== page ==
Smallpox in Boston: A Complex Affair

THU, NOV 18, 2004 (35:29)

Professor emeritus Philip Cash lectures on the history of the smallpox epidemic in Boston. The debate surrounding Smallpox inoculation in Boston began in 1721 when an epidemic struck the town. The Reverend Cotton Mather attempted to convince physicians to try the then controversial practice of inoculation, without success. In 1800, Benjamin Waterhouse, a Harvard professor of medicine, became the first person to test the smallpox vaccine in the United States. His first test subject was his 5-year-old son Daniel whom he infected with a sample of cowpox sent from England.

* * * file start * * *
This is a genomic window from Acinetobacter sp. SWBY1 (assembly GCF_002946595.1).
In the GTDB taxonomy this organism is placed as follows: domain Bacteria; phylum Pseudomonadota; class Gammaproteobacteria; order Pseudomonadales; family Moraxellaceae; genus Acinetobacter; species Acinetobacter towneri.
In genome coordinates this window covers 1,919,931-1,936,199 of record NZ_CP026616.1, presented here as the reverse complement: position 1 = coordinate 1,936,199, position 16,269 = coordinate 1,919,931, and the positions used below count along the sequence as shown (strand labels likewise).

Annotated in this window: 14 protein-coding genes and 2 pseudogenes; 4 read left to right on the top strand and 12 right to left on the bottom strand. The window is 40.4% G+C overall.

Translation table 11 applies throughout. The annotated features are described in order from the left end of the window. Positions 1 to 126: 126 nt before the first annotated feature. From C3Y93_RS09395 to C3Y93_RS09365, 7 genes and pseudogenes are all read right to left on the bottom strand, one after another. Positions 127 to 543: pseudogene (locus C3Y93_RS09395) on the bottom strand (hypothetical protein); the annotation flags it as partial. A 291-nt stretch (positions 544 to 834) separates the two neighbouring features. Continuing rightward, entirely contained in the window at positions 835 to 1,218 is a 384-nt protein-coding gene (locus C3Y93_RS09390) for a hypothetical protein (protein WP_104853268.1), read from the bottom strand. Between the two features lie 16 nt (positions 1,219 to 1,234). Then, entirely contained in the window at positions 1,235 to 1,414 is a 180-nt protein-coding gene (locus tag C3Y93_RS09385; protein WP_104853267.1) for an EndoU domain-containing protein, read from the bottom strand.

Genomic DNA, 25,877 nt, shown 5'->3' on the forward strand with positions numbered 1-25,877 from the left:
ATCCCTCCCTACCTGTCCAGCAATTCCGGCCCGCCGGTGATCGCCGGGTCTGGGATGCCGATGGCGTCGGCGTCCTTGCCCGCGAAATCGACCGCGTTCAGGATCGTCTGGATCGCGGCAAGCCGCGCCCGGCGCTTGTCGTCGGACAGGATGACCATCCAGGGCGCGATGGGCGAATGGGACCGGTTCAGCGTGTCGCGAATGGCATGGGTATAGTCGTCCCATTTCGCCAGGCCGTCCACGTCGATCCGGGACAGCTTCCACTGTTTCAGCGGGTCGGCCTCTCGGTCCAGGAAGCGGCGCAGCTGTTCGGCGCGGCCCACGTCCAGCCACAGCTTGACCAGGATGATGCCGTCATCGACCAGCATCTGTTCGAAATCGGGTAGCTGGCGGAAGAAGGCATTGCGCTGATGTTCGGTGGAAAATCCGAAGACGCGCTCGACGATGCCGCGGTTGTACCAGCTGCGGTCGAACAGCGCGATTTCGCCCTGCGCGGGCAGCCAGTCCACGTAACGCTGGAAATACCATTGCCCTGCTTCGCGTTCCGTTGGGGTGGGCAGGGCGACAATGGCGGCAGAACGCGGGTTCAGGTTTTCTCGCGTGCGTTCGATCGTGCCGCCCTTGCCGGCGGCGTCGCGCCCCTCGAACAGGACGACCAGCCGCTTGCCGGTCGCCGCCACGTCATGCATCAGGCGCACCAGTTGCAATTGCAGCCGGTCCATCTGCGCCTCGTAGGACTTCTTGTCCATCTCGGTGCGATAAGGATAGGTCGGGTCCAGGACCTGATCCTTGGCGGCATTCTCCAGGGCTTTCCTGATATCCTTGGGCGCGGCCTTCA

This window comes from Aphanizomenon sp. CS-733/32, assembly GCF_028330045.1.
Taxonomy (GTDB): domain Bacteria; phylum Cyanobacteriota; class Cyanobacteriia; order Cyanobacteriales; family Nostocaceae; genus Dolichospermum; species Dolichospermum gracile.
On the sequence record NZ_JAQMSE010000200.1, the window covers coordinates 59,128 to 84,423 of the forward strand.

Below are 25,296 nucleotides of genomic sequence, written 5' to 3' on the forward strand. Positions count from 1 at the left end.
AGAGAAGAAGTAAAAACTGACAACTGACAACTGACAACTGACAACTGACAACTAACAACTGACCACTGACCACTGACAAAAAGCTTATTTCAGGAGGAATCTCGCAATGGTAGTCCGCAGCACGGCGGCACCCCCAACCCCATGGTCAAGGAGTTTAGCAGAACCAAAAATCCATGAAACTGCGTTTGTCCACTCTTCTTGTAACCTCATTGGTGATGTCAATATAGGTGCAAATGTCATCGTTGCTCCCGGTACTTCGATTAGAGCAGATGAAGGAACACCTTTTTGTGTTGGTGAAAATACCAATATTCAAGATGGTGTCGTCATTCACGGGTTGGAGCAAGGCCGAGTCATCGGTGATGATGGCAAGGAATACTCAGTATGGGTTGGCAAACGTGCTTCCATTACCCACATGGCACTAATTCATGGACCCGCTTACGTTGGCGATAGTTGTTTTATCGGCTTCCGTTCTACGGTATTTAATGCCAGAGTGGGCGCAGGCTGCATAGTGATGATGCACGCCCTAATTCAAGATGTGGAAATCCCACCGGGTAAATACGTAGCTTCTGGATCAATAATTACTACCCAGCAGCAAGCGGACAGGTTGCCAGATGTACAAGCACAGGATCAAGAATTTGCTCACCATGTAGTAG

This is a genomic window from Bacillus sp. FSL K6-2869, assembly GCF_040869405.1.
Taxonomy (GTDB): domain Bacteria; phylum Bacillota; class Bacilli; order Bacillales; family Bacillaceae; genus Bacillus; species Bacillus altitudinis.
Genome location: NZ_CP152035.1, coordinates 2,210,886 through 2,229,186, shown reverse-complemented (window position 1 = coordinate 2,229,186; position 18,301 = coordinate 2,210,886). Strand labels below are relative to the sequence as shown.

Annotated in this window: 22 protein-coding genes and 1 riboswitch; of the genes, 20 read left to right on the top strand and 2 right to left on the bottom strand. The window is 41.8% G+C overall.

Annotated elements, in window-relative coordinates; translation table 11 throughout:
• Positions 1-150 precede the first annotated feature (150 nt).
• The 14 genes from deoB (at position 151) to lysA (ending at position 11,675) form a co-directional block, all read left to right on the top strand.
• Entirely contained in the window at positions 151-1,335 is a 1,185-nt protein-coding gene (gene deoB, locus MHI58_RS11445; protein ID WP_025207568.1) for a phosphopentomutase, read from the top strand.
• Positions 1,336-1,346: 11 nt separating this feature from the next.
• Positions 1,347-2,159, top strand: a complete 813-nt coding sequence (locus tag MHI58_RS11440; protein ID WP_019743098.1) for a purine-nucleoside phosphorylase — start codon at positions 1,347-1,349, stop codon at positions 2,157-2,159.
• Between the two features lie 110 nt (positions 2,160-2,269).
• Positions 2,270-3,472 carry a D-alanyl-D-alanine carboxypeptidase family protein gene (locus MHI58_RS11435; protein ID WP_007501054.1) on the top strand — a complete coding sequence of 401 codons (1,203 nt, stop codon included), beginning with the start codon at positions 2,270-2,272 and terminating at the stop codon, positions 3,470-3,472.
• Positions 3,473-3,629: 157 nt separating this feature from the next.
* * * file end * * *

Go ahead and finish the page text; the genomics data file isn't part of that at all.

+ BIO: Philip Cash

Philip Cash received his PhD from Boston College and is Professor Emeritus at Emmanuel College. He has written extensively on medicine in Colonial Massachusetts.

Partner
Revolutionary Spaces
Series
Boston's 375th Anniversary Series
NOVA: Rx for Survival Series
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